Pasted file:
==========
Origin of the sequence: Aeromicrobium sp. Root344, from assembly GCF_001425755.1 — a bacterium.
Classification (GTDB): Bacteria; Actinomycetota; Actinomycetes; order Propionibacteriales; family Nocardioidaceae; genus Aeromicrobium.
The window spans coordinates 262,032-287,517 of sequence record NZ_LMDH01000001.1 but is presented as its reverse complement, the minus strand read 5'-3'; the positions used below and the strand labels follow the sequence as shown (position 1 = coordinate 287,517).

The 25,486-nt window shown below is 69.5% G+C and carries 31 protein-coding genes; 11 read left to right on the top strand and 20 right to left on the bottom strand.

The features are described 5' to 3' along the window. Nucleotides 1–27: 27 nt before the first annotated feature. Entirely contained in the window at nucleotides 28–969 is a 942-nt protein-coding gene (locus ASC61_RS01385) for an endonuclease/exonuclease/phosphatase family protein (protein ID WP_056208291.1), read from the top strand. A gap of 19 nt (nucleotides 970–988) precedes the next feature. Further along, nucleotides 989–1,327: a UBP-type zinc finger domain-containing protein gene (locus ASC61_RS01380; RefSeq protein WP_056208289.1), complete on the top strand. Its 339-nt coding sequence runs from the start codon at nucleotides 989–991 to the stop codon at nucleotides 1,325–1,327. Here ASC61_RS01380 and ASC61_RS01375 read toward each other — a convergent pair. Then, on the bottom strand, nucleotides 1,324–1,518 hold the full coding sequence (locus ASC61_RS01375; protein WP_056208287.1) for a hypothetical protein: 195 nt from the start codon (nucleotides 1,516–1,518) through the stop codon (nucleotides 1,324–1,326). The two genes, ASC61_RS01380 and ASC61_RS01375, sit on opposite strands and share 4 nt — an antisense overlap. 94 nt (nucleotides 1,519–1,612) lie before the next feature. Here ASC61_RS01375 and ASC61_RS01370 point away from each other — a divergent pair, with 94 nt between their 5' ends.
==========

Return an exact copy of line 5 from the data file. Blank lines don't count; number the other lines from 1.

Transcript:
The features are described 5' to 3' along the window. Nucleotides 1–27: 27 nt before the first annotated feature. Entirely contained in the window at nucleotides 28–969 is a 942-nt protein-coding gene (locus ASC61_RS01385) for an endonuclease/exonuclease/phosphatase family protein (protein ID WP_056208291.1), read from the top strand. A gap of 19 nt (nucleotides 970–988) precedes the next feature. Further along, nucleotides 989–1,327: a UBP-type zinc finger domain-containing protein gene (locus ASC61_RS01380; RefSeq protein WP_056208289.1), complete on the top strand. Its 339-nt coding sequence runs from the start codon at nucleotides 989–991 to the stop codon at nucleotides 1,325–1,327. Here ASC61_RS01380 and ASC61_RS01375 read toward each other — a convergent pair. Then, on the bottom strand, nucleotides 1,324–1,518 hold the full coding sequence (locus ASC61_RS01375; protein WP_056208287.1) for a hypothetical protein: 195 nt from the start codon (nucleotides 1,516–1,518) through the stop codon (nucleotides 1,324–1,326). The two genes, ASC61_RS01380 and ASC61_RS01375, sit on opposite strands and share 4 nt — an antisense overlap. 94 nt (nucleotides 1,519–1,612) lie before the next feature. Here ASC61_RS01375 and ASC61_RS01370 point away from each other — a divergent pair, with 94 nt between their 5' ends.